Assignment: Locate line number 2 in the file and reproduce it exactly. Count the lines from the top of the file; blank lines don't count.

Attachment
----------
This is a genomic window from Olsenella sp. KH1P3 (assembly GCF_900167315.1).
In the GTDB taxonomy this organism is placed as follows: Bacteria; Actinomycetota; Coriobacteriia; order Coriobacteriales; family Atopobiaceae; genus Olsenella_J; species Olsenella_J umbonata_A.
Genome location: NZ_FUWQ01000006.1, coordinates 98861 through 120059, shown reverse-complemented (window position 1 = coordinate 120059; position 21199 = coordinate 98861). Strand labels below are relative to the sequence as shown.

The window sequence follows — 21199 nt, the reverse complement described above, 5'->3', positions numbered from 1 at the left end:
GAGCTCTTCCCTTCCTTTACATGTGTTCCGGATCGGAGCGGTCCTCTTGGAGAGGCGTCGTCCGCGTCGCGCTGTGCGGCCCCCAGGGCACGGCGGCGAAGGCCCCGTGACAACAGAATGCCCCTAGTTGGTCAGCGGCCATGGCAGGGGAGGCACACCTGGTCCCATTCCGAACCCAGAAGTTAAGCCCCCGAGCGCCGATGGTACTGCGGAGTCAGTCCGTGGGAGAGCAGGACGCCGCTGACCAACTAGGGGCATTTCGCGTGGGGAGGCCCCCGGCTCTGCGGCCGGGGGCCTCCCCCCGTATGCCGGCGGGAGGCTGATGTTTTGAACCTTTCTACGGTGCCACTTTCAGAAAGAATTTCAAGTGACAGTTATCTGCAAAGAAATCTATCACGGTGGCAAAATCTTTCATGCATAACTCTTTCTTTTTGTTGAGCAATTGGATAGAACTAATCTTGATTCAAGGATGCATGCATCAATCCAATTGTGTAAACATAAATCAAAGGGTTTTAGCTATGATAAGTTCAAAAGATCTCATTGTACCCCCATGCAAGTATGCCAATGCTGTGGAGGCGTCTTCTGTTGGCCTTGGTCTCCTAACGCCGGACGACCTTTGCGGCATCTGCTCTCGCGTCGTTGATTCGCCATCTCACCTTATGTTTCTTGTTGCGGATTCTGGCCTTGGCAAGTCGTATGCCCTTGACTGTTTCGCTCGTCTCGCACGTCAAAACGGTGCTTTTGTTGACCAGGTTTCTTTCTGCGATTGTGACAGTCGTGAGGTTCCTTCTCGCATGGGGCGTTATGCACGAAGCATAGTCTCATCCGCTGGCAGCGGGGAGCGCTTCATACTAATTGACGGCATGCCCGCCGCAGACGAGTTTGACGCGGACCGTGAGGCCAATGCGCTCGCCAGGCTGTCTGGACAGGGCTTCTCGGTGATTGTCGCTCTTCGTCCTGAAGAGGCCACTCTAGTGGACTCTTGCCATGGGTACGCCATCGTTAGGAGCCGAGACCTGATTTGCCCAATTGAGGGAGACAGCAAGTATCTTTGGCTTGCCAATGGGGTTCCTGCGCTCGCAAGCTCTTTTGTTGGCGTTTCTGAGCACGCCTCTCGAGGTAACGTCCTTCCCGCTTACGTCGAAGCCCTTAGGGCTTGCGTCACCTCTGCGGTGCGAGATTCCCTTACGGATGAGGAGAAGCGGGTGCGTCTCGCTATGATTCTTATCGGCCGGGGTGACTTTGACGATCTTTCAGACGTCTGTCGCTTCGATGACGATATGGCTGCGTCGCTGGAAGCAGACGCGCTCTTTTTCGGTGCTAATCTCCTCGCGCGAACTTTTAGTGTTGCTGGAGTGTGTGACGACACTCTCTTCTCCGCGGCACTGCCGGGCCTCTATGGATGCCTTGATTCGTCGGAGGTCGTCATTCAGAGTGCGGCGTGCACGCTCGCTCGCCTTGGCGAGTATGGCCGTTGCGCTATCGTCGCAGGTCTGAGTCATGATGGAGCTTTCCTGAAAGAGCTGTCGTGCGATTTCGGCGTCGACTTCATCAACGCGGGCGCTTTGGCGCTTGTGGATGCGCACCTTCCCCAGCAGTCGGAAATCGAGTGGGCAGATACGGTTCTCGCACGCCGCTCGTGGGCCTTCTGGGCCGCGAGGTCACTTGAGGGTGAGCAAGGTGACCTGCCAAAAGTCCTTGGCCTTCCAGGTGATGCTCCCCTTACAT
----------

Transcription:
In the GTDB taxonomy this organism is placed as follows: Bacteria; Actinomycetota; Coriobacteriia; order Coriobacteriales; family Atopobiaceae; genus Olsenella_J; species Olsenella_J umbonata_A.